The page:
Jessamae did an on-the-spot session with me to try to figure out why her system of time management wasn’t working for her.
“No matter how I try, I almost always run out of time on most things I do, which skews my entire day. I’ve even tried using the amount of time (from my time tracker) that it took me last time I did the same thing and adding a few minutes, but I still run out of time. What’s odd is that I’m never off by much, but I can’t seem to figure out how to adjust for that so I can plan my day perfectly. I feel defeated.”
Turns out, what Jessamae was missing was an accounting for two things:
1. The micromovements associated with her work.
2. Her thought time.
Micromovements are the little things we all do, but never really consider. For instance, if you’re needing to create a doc in Word, a micromovement would be opening Word. Another would be starting a new doc. And, if you had just been away from your desk, others would be sitting down, and putting your hands on your keyboard. Even the instant that you being to think about turning your attention to that task is a micromovement.
And while micromovements exist inside the tasks we do, as well, those tend to get bundled into the time we track. So, it’s the micromovements at the beginning that are most often missed, as well as sometimes the ones as we bring the task to a close (so don’t stop your time tracker until you’re entirely done!).
And it makes sense that Jessamae would have been off by just a little; micromovements don’t tend to take a lot of time, but they were taking her just enough that it was throwing her off.
I asked her to start her timer the second she turned her attention to a task, rather than when she was actually beginning the task. A week later, she reported back that things were so much better and her days were far less skewed.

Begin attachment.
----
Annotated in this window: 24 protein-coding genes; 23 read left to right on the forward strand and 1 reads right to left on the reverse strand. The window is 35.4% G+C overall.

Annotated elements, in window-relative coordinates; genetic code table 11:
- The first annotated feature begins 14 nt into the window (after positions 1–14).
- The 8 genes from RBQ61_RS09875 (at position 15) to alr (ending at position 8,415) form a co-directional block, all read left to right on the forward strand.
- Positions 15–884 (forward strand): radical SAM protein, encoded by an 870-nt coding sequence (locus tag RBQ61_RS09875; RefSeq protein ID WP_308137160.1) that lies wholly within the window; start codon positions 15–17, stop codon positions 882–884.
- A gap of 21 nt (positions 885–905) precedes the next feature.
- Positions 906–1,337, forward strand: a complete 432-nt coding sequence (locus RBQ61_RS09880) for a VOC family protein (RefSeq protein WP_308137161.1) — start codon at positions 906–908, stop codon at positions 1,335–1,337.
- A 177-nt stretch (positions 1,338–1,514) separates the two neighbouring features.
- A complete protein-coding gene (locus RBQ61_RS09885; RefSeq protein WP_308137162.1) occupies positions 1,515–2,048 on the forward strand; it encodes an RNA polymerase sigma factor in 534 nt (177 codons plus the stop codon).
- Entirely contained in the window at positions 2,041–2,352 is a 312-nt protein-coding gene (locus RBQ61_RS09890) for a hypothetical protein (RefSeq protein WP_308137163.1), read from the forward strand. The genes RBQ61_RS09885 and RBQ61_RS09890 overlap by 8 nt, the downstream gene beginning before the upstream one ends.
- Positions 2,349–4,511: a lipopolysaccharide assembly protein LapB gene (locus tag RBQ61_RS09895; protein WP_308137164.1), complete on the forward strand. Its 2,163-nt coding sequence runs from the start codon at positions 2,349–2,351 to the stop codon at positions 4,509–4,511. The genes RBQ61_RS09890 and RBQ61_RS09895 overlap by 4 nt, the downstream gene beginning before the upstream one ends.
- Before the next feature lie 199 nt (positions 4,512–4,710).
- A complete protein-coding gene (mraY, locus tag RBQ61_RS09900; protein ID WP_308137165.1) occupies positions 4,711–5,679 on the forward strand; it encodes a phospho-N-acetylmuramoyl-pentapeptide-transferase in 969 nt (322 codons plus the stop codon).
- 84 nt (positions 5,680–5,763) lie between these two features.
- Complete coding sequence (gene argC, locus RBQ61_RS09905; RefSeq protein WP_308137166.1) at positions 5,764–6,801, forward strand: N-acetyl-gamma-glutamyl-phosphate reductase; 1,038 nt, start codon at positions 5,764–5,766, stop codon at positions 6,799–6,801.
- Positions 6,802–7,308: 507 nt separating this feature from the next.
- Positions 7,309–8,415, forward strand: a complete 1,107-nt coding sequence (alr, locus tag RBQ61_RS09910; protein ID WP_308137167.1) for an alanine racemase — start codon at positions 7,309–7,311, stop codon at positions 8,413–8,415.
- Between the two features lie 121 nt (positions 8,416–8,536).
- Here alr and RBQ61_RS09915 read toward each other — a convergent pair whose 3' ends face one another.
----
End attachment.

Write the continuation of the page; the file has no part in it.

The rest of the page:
I shared something else from her; our brain doesn’t know that our actions are tiny. It just knows you’re moving forward in creation and in getting things done. And once you start moving forward, you build momentum that then carries you even further. It’s a really good reason to just start something, rather than sitting and doing nothing (assuming you want to be productive, that is!).
Fixing the issue around her thinking time took some work. First she had to realize that thinking on behalf of the client is billable time. But then she had to realize that it’s hard to pin down how long appropriate thinking takes, because it’s never really the same, twice. I urged her to pad each block of time associated with a task by 10 minutes to start. The idea would be to start her time tracker, settle into thinking, and then move into micromovements, the task, etc.
When she checked back in with me, she had realized that 10 minutes was too much for some things, and noted the time it actually took so that she could do it differently for those things next time.
We discussed the possibility of her keeping the 10 minute buffer for everything to create some spaciousness in her day. The active braining we do as VAs takes a lot out of us, and spaciousness between tasks can help with mental overload and overwhelm.
Whether Jessamae keeps it or finds it works best for her to be more precise and tight in her time management, I know she’s off to a really good start around kicking the feelings of defeat to the curb.
Your turn: how do you make sure that your time management gives you the time you actually need to get things done?